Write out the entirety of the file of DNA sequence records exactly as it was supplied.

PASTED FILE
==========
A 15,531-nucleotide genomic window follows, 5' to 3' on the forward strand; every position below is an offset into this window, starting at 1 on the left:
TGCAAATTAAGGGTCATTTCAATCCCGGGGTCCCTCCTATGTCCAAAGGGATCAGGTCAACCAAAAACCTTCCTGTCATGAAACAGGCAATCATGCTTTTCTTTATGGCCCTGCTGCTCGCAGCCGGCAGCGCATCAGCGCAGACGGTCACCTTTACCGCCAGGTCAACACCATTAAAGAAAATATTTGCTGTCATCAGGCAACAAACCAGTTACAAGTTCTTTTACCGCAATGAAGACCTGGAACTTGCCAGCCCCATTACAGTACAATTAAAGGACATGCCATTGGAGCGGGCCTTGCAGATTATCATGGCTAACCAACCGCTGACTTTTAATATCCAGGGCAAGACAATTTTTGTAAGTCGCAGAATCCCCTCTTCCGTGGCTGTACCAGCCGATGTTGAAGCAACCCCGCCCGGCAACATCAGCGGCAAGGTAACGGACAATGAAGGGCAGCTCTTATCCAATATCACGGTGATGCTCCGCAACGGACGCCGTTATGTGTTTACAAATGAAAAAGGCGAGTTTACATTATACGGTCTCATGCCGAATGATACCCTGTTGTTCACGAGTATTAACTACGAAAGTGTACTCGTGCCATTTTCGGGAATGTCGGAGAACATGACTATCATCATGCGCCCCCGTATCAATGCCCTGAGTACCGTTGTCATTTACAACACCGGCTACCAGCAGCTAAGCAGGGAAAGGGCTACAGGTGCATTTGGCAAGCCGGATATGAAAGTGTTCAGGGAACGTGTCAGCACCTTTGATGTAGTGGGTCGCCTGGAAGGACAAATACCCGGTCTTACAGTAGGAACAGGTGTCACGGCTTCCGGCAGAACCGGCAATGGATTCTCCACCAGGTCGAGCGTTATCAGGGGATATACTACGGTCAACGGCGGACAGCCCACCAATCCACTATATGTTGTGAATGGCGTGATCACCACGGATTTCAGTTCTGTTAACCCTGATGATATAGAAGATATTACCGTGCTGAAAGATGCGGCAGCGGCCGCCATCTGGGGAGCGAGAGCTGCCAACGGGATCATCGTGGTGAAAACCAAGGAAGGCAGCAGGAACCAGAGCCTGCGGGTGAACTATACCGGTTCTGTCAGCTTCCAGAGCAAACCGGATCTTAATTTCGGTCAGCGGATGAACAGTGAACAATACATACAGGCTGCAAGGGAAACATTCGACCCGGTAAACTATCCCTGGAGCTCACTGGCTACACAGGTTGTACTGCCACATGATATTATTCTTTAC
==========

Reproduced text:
A 15,531-nucleotide genomic window follows, 5' to 3' on the forward strand; every position below is an offset into this window, starting at 1 on the left:
TGCAAATTAAGGGTCATTTCAATCCCGGGGTCCCTCCTATGTCCAAAGGGATCAGGTCAACCAAAAACCTTCCTGTCATGAAACAGGCAATCATGCTTTTCTTTATGGCCCTGCTGCTCGCAGCCGGCAGCGCATCAGCGCAGACGGTCACCTTTACCGCCAGGTCAACACCATTAAAGAAAATATTTGCTGTCATCAGGCAACAAACCAGTTACAAGTTCTTTTACCGCAATGAAGACCTGGAACTTGCCAGCCCCATTACAGTACAATTAAAGGACATGCCATTGGAGCGGGCCTTGCAGATTATCATGGCTAACCAACCGCTGACTTTTAATATCCAGGGCAAGACAATTTTTGTAAGTCGCAGAATCCCCTCTTCCGTGGCTGTACCAGCCGATGTTGAAGCAACCCCGCCCGGCAACATCAGCGGCAAGGTAACGGACAATGAAGGGCAGCTCTTATCCAATATCACGGTGATGCTCCGCAACGGACGCCGTTATGTGTTTACAAATGAAAAAGGCGAGTTTACATTATACGGTCTCATGCCGAATGATACCCTGTTGTTCACGAGTATTAACTACGAAAGTGTACTCGTGCCATTTTCGGGAATGTCGGAGAACATGACTATCATCATGCGCCCCCGTATCAATGCCCTGAGTACCGTTGTCATTTACAACACCGGCTACCAGCAGCTAAGCAGGGAAAGGGCTACAGGTGCATTTGGCAAGCCGGATATGAAAGTGTTCAGGGAACGTGTCAGCACCTTTGATGTAGTGGGTCGCCTGGAAGGACAAATACCCGGTCTTACAGTAGGAACAGGTGTCACGGCTTCCGGCAGAACCGGCAATGGATTCTCCACCAGGTCGAGCGTTATCAGGGGATATACTACGGTCAACGGCGGACAGCCCACCAATCCACTATATGTTGTGAATGGCGTGATCACCACGGATTTCAGTTCTGTTAACCCTGATGATATAGAAGATATTACCGTGCTGAAAGATGCGGCAGCGGCCGCCATCTGGGGAGCGAGAGCTGCCAACGGGATCATCGTGGTGAAAACCAAGGAAGGCAGCAGGAACCAGAGCCTGCGGGTGAACTATACCGGTTCTGTCAGCTTCCAGAGCAAACCGGATCTTAATTTCGGTCAGCGGATGAACAGTGAACAATACATACAGGCTGCAAGGGAAACATTCGACCCGGTAAACTATCCCTGGAGCTCACTGGCTACACAGGTTGTACTGCCACATGATATTATTCTTTAC